For your cat, becoming familiar with the sensation of getting his nails trimmed can be a scary experience. To allow your four-legged family member to get used to the process of having his nails cut, touch your cat’s paws and allow him to adjust to the feeling of being handled. An animal’s paws can be very sensitive, so be sure to go slow. Once your cat has become acquainted with the process, hold his paws to show him that you mean no harm. While trimming cat nails, it’s important to be aware of the pink part of the nail—called the “quick”—where nerves and blood vessels are located. Be sure to clip only the white part of the claw and steer clear of getting too close to the quick. It’s better to veer on the side of caution and cut too little, rather than too much. “If [your cat] panics or there is possibility of injury, don’t force the issue,” says Levy. “Instead, seek assistance from your vet or a professional groomer.” If you do accidentally snip the quick, bleeding will occur but can be stopped with a little bit of pressure and a styptic powder or stick.

Stay Calm

When trimming your cat’s claws, be sure to set up in a space that is comfortable, calm and free of distractions. It’s important to make sure that there are no other pets in the room and that visibility outdoors is limited so that your cat isn’t easily distracted. Remember, your cat feeds off your energy, so it’s important to keep calm and maintain a positive attitude during pet grooming. Keep in mind that, when cutting cat nails, it’s critical to pay close attention to the quick and stay conservative with your estimates. Moving at a gradual pace is key, as any sudden movement can startle your pet and increase the risk of harm.

Practice Makes Perfect

At first, the process of trimming your cat’s claws may seem lengthy. It should be noted that cutting all of your cat’s nails in one sitting is not necessary. Gradually working on one nail each day is a steadier and less stressful process that can help with the overall experience and prevent panic. Once a regimen is established, you can also determine which tools are best for you and your cat. In addition to nail clippers, the FURminator Nail Grinder For Dogs and Cats is uniquely designed with an easy-grip handle to make your personal cat salon routine more convenient. This helpful tool will be a great addition to your pet grooming arsenal. Time and experience will give you the experience needed to easily gauge where the quick is located and how to avoid it. Patience, time and consistency are necessary to properly introduce your cat to the tools and process. Although you might not be opening your own cat salon anytime soon, taking some time to cut your cat’s claws benefits both pet and pet parent and can easily become part of your daily routine.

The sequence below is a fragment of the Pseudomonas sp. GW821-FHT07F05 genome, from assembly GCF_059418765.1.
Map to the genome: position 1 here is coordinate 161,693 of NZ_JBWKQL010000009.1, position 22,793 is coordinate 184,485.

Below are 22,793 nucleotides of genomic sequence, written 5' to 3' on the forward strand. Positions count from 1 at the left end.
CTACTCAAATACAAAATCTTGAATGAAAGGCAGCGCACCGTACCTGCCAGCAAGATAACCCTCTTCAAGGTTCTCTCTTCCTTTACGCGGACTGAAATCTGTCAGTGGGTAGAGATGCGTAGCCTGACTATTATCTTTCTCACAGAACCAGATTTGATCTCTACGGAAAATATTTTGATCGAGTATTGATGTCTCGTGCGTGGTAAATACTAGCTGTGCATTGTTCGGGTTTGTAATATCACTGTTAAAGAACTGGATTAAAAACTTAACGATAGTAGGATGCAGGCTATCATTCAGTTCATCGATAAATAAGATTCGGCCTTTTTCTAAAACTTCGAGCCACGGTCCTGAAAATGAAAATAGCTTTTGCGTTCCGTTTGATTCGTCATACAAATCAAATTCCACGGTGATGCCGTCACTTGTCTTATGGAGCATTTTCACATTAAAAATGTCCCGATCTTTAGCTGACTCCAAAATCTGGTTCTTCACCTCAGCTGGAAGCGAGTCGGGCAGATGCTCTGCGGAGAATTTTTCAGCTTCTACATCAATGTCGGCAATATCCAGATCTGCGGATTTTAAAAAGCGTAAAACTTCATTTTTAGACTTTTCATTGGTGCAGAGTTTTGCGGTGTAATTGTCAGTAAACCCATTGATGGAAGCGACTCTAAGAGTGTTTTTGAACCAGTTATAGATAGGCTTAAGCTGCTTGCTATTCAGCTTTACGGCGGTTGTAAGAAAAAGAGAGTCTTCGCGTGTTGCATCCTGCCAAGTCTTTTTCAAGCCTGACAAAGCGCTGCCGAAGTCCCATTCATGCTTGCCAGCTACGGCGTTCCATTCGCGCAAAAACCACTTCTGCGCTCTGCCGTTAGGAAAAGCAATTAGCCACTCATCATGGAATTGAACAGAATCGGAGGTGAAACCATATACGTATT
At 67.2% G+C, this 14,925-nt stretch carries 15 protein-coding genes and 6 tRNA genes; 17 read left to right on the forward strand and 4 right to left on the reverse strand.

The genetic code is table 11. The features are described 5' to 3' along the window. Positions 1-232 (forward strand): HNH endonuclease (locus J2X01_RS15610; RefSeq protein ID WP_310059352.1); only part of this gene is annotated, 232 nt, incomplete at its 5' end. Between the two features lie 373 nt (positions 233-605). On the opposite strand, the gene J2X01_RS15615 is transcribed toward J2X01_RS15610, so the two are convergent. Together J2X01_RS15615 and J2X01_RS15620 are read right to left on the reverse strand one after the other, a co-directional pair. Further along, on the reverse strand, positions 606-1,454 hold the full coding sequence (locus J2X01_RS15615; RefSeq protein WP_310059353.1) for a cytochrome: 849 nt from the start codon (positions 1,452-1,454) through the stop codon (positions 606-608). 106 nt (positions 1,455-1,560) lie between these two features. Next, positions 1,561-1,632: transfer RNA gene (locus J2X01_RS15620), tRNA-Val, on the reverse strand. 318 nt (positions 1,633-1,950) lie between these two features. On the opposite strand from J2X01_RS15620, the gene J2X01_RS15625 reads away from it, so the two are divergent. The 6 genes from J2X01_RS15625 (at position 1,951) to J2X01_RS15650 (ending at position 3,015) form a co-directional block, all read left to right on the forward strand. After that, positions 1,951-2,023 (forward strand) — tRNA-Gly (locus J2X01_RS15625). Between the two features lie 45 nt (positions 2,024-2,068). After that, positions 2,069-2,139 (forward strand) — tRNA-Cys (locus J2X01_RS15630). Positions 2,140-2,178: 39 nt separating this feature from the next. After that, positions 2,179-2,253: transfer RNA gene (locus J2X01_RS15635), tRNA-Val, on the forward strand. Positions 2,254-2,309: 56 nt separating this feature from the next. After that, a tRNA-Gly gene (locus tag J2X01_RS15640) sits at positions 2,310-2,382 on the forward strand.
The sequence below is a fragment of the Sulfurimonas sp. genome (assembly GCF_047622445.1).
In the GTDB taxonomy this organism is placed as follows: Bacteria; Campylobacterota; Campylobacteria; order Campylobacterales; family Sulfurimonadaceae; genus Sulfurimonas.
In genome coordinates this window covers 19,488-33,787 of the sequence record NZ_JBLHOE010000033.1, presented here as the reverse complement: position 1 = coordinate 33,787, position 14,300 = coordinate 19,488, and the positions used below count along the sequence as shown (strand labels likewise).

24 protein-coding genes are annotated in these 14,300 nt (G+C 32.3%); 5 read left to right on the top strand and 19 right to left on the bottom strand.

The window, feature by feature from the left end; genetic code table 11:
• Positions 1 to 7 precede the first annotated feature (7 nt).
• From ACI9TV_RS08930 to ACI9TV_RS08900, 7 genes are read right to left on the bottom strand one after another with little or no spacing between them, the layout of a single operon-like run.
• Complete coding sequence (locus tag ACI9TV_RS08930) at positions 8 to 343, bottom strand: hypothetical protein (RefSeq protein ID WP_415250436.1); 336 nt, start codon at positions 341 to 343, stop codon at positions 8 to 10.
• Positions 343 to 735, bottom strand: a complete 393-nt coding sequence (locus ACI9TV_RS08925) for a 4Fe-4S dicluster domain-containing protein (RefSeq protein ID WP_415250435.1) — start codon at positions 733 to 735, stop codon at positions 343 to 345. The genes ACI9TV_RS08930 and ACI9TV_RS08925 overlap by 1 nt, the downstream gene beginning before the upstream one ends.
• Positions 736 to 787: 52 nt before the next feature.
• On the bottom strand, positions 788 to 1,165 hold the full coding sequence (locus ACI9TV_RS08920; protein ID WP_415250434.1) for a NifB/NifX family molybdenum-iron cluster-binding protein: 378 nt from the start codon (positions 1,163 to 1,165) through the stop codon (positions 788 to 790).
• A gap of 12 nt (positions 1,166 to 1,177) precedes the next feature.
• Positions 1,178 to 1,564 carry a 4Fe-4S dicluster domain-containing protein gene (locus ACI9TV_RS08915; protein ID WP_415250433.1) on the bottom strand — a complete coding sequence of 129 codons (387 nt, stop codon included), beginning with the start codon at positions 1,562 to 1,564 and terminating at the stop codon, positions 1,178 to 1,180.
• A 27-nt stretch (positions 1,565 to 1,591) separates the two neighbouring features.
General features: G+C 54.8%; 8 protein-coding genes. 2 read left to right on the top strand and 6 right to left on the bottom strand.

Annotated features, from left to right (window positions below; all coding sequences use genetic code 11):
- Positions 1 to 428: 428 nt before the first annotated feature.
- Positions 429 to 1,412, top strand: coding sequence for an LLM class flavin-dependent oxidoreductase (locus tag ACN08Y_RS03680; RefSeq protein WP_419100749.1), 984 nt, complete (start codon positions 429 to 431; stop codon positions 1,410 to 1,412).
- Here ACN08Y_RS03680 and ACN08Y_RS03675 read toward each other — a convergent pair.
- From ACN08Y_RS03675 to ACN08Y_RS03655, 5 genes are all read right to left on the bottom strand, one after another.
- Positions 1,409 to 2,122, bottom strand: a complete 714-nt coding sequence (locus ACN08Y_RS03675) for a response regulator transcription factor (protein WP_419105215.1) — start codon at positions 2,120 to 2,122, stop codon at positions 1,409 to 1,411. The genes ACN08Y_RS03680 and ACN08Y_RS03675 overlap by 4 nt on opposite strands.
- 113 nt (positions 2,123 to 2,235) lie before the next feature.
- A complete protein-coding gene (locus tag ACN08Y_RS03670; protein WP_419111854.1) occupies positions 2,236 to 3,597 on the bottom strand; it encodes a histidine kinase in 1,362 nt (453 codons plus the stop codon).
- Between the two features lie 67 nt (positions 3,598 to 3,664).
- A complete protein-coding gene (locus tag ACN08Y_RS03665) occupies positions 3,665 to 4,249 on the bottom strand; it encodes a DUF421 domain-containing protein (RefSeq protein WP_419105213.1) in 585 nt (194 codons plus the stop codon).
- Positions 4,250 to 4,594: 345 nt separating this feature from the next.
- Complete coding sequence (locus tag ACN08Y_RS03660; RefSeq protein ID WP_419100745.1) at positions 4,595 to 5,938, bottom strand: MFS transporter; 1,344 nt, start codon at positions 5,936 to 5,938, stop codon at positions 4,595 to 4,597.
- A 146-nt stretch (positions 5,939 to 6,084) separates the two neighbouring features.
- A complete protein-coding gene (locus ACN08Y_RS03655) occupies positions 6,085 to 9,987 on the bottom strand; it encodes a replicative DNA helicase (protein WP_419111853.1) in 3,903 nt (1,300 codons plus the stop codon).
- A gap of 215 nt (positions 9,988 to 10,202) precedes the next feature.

When cutting cat nails, remember not to become discouraged. Pets naturally feed off our feelings, and showing frustration can lead to a painful and unpleasant experience. Trim regularly (every 10 days to 2 weeks) and be sure to provide a generous amount of cat treats, lots of praise and plenty of love for your cat’s obedience and a job well done. If your feline friend continues to refuse to let you clip his claws, seek help from your vet or pet grooming professional.



By: Chewy EditorialUpdated: